Famous Museums of Chocolate, Part I

Museums of Chocolate? Believe It or Not these Extreme Museums Exist All Over the World

To a chocolate extremo, the idea of museums of chocolate isn't all that unusual. After all, many's the museum dedicated to race car drivers, or rock-and-roll stars, or natural oddities (or even, in one case, to medical instruments). So why not chocolate? Hey, a cocoa bean is a lot more interesting than a two-headed goat.

Join us, then, as we take a whirlwind tour of the world's most famous chocolate museums. Most of them are in Europe, where of course they know how to do things right when it comes to a culinary work of art like chocolate. Fair warning... it may take us a while to work through all of them. But we will begin with the Swiss.

Just. Too. Much.

Devout chocolate lovers have to adore Europe, because nowhere else in the world is there such an outpouring of love for our favorite ambrosia. Candy factories and museums of chocolates may be found all over the map, and collectively they're enough to keep you aquiver for days on end.

You can find such museums in 11 different countries. Austria, Belgium, England, Estonia, France, Germany, Hungary, Italy, the Netherlands, Spain, and Switzerland are some examples. All in all, we've got at least 26 wonderfully tasty museums to visit, so it looks like this article will stretch to four installments, at least!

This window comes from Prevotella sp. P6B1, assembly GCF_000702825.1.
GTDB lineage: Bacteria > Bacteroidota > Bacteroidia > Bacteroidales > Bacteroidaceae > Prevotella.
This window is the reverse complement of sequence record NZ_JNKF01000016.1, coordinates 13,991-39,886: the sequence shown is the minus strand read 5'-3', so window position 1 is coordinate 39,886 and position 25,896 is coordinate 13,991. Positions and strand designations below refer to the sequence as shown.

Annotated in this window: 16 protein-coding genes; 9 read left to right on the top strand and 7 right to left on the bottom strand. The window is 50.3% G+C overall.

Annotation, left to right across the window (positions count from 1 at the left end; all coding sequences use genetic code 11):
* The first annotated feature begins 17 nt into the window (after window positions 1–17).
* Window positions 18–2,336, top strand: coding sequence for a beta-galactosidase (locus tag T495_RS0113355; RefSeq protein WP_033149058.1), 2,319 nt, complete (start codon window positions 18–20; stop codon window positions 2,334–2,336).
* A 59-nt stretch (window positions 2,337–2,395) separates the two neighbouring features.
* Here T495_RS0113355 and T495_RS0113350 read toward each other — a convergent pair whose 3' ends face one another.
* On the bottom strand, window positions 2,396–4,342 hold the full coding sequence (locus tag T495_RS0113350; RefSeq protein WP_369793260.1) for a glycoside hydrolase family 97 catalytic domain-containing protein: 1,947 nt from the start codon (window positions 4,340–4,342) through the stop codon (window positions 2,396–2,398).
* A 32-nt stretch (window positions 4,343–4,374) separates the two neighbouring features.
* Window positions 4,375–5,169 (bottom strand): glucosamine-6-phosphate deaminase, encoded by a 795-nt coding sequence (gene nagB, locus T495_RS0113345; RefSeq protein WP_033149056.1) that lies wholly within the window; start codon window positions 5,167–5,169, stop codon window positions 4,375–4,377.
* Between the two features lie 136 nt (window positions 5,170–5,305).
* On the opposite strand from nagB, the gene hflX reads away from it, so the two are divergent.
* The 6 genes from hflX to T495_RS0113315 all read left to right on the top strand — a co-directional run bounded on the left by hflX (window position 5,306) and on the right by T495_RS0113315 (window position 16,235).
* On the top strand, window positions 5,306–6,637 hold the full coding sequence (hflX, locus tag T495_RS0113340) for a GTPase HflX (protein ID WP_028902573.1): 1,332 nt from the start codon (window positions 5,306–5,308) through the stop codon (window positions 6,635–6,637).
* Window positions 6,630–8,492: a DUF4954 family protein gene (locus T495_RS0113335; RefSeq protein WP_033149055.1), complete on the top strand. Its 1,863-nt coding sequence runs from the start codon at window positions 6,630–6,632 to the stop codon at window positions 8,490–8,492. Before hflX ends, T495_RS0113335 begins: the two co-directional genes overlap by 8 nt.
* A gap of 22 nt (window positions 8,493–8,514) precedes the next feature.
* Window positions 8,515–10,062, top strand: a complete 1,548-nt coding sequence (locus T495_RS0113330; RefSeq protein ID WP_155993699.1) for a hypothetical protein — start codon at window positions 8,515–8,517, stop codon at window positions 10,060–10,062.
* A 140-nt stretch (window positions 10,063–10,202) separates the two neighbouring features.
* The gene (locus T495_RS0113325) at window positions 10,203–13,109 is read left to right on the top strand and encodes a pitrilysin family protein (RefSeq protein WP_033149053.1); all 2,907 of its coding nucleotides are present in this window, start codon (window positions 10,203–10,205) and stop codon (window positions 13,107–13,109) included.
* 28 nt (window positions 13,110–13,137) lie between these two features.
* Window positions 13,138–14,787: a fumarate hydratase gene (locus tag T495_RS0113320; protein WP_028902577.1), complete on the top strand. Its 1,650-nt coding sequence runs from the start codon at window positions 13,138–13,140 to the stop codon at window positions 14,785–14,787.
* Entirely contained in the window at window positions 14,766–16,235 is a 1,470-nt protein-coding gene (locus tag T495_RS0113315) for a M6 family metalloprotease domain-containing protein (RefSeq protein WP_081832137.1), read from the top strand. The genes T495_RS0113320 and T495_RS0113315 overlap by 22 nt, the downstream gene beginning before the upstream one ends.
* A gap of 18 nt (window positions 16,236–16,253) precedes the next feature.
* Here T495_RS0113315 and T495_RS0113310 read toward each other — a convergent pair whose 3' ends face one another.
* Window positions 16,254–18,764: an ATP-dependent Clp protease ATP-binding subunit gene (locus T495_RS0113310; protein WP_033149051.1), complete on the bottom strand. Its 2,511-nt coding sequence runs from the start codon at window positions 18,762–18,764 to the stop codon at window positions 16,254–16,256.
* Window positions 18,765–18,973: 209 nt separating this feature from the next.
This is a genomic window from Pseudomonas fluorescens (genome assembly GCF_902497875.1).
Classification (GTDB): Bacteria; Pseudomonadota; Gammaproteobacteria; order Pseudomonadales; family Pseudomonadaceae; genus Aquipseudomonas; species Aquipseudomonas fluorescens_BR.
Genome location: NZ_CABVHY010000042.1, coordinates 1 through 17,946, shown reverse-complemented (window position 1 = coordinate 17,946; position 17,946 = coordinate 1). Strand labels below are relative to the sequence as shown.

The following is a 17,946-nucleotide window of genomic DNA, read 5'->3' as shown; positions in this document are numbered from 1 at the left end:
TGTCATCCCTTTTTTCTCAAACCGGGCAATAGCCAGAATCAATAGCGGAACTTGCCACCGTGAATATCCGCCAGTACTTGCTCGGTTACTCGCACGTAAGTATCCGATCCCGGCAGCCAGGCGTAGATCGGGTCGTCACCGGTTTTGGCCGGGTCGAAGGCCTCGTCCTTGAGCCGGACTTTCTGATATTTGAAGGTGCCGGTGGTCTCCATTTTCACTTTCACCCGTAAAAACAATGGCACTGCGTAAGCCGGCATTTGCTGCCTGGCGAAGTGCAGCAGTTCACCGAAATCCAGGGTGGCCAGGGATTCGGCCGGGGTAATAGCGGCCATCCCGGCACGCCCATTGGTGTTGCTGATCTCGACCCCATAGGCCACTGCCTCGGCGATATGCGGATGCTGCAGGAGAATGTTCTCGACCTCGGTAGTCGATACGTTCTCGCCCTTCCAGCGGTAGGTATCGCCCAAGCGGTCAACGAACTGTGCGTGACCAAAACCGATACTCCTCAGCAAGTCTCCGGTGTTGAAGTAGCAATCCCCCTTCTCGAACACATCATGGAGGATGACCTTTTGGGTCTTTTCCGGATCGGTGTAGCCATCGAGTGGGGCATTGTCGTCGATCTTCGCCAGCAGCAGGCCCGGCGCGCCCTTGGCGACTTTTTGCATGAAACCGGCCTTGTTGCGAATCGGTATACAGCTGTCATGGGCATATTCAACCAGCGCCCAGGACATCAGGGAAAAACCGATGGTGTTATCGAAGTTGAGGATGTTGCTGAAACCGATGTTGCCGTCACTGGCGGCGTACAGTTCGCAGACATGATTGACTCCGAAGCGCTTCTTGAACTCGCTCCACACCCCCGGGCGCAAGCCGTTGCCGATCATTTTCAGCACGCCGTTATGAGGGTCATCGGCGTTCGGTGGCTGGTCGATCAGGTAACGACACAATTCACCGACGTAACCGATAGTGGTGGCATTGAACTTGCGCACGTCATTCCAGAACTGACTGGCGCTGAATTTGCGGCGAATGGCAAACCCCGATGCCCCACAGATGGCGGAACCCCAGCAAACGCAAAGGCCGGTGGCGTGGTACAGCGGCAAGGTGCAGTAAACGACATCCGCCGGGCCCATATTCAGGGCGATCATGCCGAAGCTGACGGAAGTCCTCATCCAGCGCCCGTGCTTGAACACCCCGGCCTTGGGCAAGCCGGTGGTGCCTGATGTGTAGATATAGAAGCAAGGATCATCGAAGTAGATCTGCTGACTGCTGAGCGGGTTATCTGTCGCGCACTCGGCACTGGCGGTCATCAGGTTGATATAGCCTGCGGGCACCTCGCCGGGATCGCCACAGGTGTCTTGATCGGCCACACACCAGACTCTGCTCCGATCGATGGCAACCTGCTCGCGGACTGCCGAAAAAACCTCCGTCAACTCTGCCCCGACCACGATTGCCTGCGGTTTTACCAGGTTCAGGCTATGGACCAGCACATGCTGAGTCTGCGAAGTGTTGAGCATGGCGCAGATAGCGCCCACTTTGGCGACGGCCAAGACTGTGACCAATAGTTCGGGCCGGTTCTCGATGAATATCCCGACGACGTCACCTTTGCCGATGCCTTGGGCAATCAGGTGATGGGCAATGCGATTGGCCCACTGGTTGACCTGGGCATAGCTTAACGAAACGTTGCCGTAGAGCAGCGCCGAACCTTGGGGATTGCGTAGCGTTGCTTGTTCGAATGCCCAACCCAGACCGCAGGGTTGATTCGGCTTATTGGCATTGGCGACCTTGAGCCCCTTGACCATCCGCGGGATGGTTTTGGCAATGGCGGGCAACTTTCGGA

So, Where to First?

Let's start with the country that has the most chocolate facilities for its size, shall we? Not too surprising for those of us who've ever unwrapped a chocolate product, the country that happens to be the banking and watch capital of the world... Switzerland is the focus of our first installment.

The Swiss enjoy at least three chocolate museums and associated facilities, not least of which is the famous Cailler-Nestlé factory in Broc, Canton Fribourg. This is the place all good Cailler and Nestlé products call home, from candy bars to cocoa -- so as you might imagine, their factory is a Mecca for us chocoholics.

Among other things, you can enjoy a half-hour multilingual presentation about how they make their chocolate, followed by all the free chocolate you can handle. But be sure to visit this museum of chocolate between April and October, when they open the doors to the public. They're busy skiing the rest of the year.

If you want to maximize the experience, visit between June and October. That way, you can take the Chocolate Train from Montreux to the Cailler-Nestlé factory and back. Along the way you'll have a chance to stop and enjoy the medieval town of Gruyère, famous for its cheese of the same name.

One Final Swiss Experience

Before we move on, we have to mention one other stop of the Swiss choco-tourism route. Shokoland Alprose, a factory/museum located in Caslano, Canton Ticino. Though usually overshadowed by Cailler-Nestlé, this sweet museum of chocolate offers a historical perspective on cacao that's not to be missed.

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